The fourth technological revolution has begun. No domain remains untouched. How should we view technological competition with our adversaries from the unfree world, especially China?
At the start of the 2020s, India has been confronted with a massive viral spread and a relentless People’s Liberation Army (PLA) on its borders. Last year, even as India was responding to the pandemic that originated in Wuhan, it had to mobilise its forces to counter Beijing’s invasion on the Himalayan heights. Both resulted in loss of lives and both show no signs of going away. While the virus is threatening to rise again in a ‘third wave,’ China has literally dug in at high altitudes in its quest to secure real estate and territory that it believes is crucial for its Belt and Road Initiative (BRI), that provides access to a warm water port in the Arabian Sea, and that is critical to a larger project that seeks to reshape the geopolitical map of Asia. While the two nations have taken modest steps to disengage, military and diplomatic negotiations have not yielded substantive results.
In June 2021, reports emerged that China had been ramping up infrastructure along the Tibetan border. Following this, around 200,000 Indian soldiers have been deployed on the frontier, an increase of over 40 percent from 2020. For India, China poses a clear and present danger. To respond to an expansive and belligerent northern neighbour, it has to reorient its conception of its security as well as deployment of its political and diplomatic resources. This was not the case until very recently.
For India, China poses a clear and present danger. To respond to an expansive and belligerent northern neighbour, it has to reorient its conception of its security as well as deployment of its political and diplomatic resources.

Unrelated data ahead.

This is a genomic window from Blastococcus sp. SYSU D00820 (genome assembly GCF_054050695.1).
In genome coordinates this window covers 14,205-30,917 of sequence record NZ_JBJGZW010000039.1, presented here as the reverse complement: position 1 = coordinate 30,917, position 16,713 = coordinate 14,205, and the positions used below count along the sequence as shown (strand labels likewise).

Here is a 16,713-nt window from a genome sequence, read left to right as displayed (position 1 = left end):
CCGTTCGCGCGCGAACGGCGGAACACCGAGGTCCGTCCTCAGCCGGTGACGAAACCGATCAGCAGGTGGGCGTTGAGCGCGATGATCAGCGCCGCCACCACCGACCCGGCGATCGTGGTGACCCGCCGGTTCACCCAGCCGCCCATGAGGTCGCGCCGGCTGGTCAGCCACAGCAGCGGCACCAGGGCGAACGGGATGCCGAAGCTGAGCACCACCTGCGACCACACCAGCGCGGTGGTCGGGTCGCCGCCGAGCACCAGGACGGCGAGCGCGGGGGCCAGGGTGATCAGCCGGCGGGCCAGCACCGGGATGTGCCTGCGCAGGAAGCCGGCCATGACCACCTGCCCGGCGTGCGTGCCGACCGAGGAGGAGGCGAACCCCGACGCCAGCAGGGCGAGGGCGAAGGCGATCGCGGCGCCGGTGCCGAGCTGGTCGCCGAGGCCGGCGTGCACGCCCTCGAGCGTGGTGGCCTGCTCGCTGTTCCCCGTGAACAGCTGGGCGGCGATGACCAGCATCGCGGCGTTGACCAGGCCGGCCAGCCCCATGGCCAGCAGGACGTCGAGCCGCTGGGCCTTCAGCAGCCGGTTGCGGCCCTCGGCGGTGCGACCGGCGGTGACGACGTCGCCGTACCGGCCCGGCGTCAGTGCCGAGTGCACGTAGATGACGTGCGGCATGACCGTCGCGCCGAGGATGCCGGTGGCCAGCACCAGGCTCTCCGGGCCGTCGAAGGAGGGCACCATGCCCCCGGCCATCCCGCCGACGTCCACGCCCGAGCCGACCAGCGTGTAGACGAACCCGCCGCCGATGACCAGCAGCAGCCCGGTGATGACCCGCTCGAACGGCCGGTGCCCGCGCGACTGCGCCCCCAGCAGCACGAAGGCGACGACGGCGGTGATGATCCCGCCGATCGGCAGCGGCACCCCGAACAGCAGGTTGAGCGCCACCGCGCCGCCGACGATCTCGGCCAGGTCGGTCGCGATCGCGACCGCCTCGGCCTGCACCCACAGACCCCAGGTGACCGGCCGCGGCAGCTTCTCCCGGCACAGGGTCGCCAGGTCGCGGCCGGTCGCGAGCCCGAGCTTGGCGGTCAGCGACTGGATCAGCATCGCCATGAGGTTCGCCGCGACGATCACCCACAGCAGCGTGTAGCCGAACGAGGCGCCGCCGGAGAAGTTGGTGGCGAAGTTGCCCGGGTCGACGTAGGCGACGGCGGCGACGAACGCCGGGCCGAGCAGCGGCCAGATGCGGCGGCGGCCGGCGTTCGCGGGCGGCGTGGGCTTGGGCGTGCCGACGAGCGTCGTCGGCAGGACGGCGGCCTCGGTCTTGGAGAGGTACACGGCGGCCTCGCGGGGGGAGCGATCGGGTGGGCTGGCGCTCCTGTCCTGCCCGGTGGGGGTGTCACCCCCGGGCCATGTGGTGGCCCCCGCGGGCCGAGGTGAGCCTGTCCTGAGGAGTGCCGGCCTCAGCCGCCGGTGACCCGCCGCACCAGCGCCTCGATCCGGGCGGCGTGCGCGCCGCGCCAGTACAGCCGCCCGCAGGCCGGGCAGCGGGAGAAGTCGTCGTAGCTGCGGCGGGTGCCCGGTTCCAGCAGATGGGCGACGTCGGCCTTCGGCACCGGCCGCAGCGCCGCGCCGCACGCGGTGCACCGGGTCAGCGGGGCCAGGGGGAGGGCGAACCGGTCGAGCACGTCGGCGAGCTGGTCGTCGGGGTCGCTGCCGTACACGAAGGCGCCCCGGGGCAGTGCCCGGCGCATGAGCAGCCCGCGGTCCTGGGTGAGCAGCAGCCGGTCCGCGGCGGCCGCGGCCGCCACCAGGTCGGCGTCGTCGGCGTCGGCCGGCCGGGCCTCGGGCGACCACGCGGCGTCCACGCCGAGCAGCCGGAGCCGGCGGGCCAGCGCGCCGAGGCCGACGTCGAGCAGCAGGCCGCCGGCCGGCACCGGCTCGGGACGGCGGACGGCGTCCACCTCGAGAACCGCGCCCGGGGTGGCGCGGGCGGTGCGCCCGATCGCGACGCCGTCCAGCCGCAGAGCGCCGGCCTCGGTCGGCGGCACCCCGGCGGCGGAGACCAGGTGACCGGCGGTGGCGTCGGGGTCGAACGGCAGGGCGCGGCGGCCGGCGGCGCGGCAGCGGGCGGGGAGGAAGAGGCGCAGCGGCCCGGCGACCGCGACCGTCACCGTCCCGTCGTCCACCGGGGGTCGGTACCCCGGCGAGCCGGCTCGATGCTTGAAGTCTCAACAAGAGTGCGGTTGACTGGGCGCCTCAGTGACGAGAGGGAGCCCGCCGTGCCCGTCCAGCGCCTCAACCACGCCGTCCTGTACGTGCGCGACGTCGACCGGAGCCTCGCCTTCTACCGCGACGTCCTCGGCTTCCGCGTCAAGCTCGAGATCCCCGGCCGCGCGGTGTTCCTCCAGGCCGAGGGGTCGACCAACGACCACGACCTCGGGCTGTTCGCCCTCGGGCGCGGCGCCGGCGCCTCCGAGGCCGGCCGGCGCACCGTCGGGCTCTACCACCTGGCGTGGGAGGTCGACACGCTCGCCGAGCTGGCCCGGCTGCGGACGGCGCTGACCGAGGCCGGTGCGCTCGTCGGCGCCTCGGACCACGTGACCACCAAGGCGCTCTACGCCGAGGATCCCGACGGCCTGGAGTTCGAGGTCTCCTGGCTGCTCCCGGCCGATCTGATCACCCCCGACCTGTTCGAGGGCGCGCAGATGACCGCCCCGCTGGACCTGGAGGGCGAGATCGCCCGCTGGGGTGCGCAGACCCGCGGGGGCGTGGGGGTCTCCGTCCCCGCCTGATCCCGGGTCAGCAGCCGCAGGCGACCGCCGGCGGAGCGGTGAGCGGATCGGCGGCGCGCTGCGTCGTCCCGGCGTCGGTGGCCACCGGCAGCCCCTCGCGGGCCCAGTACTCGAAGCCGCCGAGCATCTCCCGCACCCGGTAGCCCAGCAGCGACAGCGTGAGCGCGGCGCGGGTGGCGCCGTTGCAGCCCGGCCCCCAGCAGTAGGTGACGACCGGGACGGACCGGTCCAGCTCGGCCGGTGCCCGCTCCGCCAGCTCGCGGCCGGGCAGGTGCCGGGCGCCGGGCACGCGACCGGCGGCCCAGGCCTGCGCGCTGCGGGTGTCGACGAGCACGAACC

Pakistan had been the major preoccupation since Independence in 1947. Its occupation of parts of the Indian state of Jammu and Kashmir, its export of terror to India as a means of waging an asymmetric war, and its nuclear proliferation had positioned it as the main threat to India’s national security. For long, China had escaped critical scrutiny despite provocative actions. The Indian security establishment was not very vocal when China tested an atomic device during President R. Venkataraman’s state visit in May 1992 — clearly intended to send a message to India. Indian Defence Minister George Fernandes’ prophetic assertion at the turn of the century that China, not Pakistan, was India’s “potential threat No. 1” was not universally shared in the strategic community in New Delhi.
In their public speeches, Chinese leaders declared their preoccupation with the welfare of their people. They took great pains to position China as a responsible power that avoided international confrontation. In hindsight, they clearly succeeded. From the ‘returns seeking’ investors in the United States to the political leaders in Europe and Asia who wanted a piece of the Chinese economic pie, all bought into this masterly conduct of statecraft. For India, the urge to keep China in good humour was also implicated by the border conflict of 1962. Relations had thawed only a quarter-century later. Prime Minister Rajiv Gandhi’s visit to Beijing in 1988 paved the way for the Sino-Indian Bilateral Peace and Tranquility Accords inked in 1993 and 1996 to stabilise the Line of Actual Control (LAC).